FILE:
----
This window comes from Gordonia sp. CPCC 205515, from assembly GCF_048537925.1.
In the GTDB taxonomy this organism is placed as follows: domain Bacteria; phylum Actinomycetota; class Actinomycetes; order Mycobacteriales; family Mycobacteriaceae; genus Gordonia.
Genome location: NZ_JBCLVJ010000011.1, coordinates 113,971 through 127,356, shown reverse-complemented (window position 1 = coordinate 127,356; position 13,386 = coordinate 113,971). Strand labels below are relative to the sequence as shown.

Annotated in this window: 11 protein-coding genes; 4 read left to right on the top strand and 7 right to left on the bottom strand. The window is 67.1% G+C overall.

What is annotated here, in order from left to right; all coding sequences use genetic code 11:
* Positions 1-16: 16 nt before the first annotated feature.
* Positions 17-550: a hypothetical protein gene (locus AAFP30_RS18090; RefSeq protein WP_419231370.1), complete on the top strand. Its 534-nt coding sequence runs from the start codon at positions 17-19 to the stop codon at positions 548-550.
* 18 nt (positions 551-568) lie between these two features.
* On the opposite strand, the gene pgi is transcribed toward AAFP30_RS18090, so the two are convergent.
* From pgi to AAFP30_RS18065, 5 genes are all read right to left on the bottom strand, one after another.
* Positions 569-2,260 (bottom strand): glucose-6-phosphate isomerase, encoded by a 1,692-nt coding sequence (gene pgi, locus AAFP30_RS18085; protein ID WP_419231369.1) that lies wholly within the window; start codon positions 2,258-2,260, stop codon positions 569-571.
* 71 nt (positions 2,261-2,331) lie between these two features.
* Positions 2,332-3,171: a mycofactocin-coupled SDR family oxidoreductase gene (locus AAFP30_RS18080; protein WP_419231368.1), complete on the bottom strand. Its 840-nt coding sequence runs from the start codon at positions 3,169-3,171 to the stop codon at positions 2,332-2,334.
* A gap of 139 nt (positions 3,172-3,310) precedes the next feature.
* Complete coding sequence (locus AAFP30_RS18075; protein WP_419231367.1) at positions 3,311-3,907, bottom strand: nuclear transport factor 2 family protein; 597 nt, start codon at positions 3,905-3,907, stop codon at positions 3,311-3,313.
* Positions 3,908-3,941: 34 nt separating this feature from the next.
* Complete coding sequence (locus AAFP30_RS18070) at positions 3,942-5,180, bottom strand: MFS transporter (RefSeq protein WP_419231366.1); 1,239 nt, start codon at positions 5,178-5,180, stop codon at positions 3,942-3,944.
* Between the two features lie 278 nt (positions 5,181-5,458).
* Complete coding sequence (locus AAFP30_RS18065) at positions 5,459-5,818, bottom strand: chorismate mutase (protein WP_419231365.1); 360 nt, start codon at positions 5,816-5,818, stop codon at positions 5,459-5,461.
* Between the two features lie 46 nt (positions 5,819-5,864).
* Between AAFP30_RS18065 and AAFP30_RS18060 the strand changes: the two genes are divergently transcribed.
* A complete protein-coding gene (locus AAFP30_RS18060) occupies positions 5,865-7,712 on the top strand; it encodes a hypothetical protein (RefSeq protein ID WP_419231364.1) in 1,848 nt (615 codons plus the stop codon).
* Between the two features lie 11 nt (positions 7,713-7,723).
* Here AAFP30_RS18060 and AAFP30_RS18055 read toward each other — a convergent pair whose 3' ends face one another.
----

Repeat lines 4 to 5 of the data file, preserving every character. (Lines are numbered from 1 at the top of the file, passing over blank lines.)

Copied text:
Annotated in this window: 11 protein-coding genes; 4 read left to right on the top strand and 7 right to left on the bottom strand. The window is 67.1% G+C overall.

What is annotated here, in order from left to right; all coding sequences use genetic code 11: